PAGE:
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GLOBALIZATION SINCE THE 1970s. Definitions and Economic Dimensions. Manfred B. Steger Royal Melbourne Institute of Technology Consultant on globalization to U.S. State Department. Globalization

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globalization since the 1970s

GLOBALIZATION SINCE THE 1970s

Definitions and Economic Dimensions

slide2
Manfred B. Steger

Royal Melbourne Institute of Technology

Consultant on globalization to U.S. State Department

slide3
Globalization
  • Marks: “the process by which markets, politics, values, and environmental change are integrated across the globe” (2007: 203)
  • Steger: “the expansion and intensification of social relations and consciousness across world-time and world-space” (2009: 15)
slide4
Different waves or phases

Contemporary

Marks (Corrected): 3rd. Wave since 1945, 4th. Wave since 1991 (2007: 203-205)

Steger: since early 1970s (2009: 36)

slide5
Different ideologies or projects
  • Different “imaginaries”
  • Market globalism – “globalization from above,” “corporate,” “neoliberal”
  • Anti-globalization
  • Justice globalism – “globalization from below”
  • Jihadist globalism
slide6
Multiple dimensions
  • economic (chapter 3)
  • political (chapter 4)
  • cultural (chapter 5)
  • ecological (chapter 6)
slide7
I: What are the main economic characteristics of contemporary globalization?

II: How have they come about, and why?

slide8
INCREASING CONNECTION
  • Increasing density, frequency, and speed of cross-border flows of:
    • Money
    • Goods
    • People
    • Images & ideas
slide9
INCREASING POLARIZATION
  • Increasing:
    • Poverty and hunger
    • Inequality
    • Volatility and insecurity
    • Concentration of economic power
      • TNCs
      • IMF, World Bank, WTO
slide10
POVERTY:

WORSE THAN PREVIOUSLY THOUGHT

“There is a lot more poverty in the world than previously thought. The World Bank reported in August [2008] that in 2005, there were 1.4 billion people living below the poverty line — that is, living on less than $1.25 a day. That is more than a quarter of the developing world’s population and 430 million more people living in extreme poverty than previously estimated. The World Bank warned that the number is unlikely to drop below one billion before 2015.”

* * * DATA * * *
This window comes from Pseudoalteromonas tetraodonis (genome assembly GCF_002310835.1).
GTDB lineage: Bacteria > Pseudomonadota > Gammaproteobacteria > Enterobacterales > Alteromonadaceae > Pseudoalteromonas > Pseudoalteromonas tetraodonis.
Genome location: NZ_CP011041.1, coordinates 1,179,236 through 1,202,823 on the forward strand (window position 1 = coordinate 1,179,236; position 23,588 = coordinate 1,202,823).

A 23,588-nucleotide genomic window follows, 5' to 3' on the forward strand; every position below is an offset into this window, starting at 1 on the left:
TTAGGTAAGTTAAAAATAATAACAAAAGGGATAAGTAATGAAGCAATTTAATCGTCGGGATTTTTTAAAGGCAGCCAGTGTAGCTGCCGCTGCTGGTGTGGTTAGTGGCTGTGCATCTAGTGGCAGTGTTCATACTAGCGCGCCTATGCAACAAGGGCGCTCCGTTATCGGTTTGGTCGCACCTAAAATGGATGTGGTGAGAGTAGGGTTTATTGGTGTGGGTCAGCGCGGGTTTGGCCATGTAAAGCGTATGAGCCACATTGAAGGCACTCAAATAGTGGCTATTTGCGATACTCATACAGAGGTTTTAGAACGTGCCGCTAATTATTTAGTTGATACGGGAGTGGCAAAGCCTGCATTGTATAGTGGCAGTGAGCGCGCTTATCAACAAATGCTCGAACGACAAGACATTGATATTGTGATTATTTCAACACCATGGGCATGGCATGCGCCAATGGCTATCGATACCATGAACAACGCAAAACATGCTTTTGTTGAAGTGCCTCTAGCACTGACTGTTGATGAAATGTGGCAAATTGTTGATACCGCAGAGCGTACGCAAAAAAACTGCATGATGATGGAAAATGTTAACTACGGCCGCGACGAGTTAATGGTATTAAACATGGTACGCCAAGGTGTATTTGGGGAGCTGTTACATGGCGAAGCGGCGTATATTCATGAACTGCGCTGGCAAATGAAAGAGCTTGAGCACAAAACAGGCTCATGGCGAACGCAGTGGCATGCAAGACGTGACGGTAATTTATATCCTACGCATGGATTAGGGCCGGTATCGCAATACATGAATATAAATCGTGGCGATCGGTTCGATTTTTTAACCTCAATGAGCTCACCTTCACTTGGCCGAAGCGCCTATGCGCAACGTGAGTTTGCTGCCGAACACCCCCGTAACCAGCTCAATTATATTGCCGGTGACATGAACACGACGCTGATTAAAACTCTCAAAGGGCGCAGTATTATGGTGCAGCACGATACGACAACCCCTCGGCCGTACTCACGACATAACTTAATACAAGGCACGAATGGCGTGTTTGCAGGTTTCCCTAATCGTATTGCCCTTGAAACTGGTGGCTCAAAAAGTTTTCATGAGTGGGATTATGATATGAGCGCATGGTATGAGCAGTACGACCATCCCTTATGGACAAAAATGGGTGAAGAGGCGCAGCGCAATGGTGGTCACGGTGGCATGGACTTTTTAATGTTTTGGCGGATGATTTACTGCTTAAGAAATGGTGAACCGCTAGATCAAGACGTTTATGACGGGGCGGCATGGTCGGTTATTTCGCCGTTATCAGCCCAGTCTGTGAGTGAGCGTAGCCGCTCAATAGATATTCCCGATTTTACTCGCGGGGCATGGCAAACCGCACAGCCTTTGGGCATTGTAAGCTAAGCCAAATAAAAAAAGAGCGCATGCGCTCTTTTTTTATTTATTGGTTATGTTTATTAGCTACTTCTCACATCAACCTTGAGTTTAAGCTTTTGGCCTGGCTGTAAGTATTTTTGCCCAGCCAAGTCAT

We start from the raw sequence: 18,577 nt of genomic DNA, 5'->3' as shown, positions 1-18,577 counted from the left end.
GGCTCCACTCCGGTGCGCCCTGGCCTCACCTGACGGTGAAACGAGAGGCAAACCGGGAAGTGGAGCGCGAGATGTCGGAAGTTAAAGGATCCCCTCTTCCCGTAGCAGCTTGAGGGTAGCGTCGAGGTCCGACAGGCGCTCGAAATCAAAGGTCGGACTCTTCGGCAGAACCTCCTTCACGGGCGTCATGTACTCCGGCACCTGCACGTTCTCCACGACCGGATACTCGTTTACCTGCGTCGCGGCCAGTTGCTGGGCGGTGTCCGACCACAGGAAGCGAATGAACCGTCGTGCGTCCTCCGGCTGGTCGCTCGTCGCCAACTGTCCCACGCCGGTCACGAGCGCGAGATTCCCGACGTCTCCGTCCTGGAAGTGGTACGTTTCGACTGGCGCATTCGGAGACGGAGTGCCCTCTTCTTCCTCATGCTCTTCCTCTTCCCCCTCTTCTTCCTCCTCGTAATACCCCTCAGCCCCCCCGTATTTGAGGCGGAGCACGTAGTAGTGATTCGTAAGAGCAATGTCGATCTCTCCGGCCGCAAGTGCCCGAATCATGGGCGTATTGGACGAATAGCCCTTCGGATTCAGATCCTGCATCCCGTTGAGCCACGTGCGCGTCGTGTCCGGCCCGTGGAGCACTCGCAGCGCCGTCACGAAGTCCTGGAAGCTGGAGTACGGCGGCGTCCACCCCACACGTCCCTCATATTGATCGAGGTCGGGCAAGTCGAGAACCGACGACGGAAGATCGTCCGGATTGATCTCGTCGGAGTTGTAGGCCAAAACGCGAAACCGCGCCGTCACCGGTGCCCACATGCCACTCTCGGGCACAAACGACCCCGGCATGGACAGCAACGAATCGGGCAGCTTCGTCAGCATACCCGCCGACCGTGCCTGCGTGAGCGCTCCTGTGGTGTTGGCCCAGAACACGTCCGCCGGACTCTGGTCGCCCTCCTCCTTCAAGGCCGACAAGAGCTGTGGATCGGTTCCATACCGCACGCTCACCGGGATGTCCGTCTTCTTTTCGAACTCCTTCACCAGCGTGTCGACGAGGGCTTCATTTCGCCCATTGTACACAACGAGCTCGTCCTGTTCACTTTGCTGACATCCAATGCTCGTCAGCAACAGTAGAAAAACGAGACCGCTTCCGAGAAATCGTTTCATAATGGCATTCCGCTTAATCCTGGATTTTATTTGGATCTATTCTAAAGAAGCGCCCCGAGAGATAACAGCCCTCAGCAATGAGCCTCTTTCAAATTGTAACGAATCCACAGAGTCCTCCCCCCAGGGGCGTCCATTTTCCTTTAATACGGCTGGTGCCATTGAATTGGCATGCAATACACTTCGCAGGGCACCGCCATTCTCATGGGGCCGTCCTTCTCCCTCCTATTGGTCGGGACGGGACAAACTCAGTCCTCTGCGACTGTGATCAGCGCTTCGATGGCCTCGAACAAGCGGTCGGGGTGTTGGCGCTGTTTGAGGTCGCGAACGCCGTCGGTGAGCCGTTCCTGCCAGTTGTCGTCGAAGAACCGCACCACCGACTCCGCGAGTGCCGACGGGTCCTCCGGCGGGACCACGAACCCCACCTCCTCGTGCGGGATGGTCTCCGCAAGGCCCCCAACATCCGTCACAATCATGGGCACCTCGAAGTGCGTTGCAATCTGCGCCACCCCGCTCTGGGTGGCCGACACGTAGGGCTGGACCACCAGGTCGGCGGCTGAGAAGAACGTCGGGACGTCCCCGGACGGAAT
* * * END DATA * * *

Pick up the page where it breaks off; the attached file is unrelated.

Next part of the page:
New York Times, An Even Poorer World, Editorial, Sept. 2, 2008

slide11
INCREASING INEQUALITY

Share of global income 1965 1970 1980 1990 1997

Richest 20% 69.5% 70.0% 75.4% 83.4% 90.0%

Poorest 20% 2.3% 2.2% 1.7% 1.4% 1.0%

Source for 1965-90: Roberto P. Korzeniewicz & Timothy P. Moran, 1997, “World Economic Trends in the Distribution of Income, 1965-1992.” American Journal of Sociology 102 (4): 1000-1039; for ‘97, Wayne Elwood, 2001, No Nonsense Guide to Globalization, p. 101.

slide12
INCREASING INEQUALITY

“The new numbers show global inequality to be significantly greater than even the most pessimistic authors had thought. Until the last month, global inequality, or difference in real incomes between all individuals of the world, was estimated at around 65 Gini points – with 100 denoting complete inequality and 0 denoting total equality, with everybody’s income the same – a level of inequality somewhat higher than that of South Africa. But the new numbers show global inequality to be 70 Gini points – a level of inequality never recorded anywhere.” (emphasis added)

Branko Milanovic (Lead Economist in the World Bank research group), Developing Countries Worse Off Than Once Thought, YaleGlobal, February 11, 2008

slide13
INCREASING INEQUALITY IN THE UNITED STATES